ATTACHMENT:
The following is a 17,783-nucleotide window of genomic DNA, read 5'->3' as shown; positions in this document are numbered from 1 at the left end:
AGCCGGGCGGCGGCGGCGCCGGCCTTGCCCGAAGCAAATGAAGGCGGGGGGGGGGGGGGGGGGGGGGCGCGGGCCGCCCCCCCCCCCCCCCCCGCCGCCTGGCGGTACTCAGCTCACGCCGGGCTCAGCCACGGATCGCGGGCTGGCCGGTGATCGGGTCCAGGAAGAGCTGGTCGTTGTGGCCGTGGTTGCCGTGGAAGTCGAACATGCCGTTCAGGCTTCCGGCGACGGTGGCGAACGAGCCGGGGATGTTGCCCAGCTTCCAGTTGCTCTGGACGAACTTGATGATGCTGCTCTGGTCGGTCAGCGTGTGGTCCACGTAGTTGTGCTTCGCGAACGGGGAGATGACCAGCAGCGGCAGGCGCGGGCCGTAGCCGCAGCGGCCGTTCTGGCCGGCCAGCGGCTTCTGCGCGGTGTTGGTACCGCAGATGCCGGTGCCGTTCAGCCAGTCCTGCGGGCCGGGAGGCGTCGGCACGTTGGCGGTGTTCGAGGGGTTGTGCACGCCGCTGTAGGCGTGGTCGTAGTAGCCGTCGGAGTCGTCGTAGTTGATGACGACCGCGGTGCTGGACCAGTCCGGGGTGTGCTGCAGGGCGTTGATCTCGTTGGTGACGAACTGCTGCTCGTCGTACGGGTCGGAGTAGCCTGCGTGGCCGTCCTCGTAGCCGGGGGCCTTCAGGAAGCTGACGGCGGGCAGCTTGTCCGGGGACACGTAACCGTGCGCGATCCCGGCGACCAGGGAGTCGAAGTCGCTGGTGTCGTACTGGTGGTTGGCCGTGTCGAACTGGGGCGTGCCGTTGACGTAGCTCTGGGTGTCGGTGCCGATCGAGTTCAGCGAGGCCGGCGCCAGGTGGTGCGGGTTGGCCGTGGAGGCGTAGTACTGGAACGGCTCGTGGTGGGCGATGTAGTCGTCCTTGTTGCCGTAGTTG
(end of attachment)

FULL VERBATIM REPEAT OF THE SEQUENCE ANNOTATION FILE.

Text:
The following is a 17,783-nucleotide window of genomic DNA, read 5'->3' as shown; positions in this document are numbered from 1 at the left end:
AGCCGGGCGGCGGCGGCGCCGGCCTTGCCCGAAGCAAATGAAGGCGGGGGGGGGGGGGGGGGGGGGGCGCGGGCCGCCCCCCCCCCCCCCCCCGCCGCCTGGCGGTACTCAGCTCACGCCGGGCTCAGCCACGGATCGCGGGCTGGCCGGTGATCGGGTCCAGGAAGAGCTGGTCGTTGTGGCCGTGGTTGCCGTGGAAGTCGAACATGCCGTTCAGGCTTCCGGCGACGGTGGCGAACGAGCCGGGGATGTTGCCCAGCTTCCAGTTGCTCTGGACGAACTTGATGATGCTGCTCTGGTCGGTCAGCGTGTGGTCCACGTAGTTGTGCTTCGCGAACGGGGAGATGACCAGCAGCGGCAGGCGCGGGCCGTAGCCGCAGCGGCCGTTCTGGCCGGCCAGCGGCTTCTGCGCGGTGTTGGTACCGCAGATGCCGGTGCCGTTCAGCCAGTCCTGCGGGCCGGGAGGCGTCGGCACGTTGGCGGTGTTCGAGGGGTTGTGCACGCCGCTGTAGGCGTGGTCGTAGTAGCCGTCGGAGTCGTCGTAGTTGATGACGACCGCGGTGCTGGACCAGTCCGGGGTGTGCTGCAGGGCGTTGATCTCGTTGGTGACGAACTGCTGCTCGTCGTACGGGTCGGAGTAGCCTGCGTGGCCGTCCTCGTAGCCGGGGGCCTTCAGGAAGCTGACGGCGGGCAGCTTGTCCGGGGACACGTAACCGTGCGCGATCCCGGCGACCAGGGAGTCGAAGTCGCTGGTGTCGTACTGGTGGTTGGCCGTGTCGAACTGGGGCGTGCCGTTGACGTAGCTCTGGGTGTCGGTGCCGATCGAGTTCAGCGAGGCCGGCGCCAGGTGGTGCGGGTTGGCCGTGGAGGCGTAGTACTGGAACGGCTCGTGGTGGGCGATGTAGTCGTCCTTGTTGCCGTAGTTG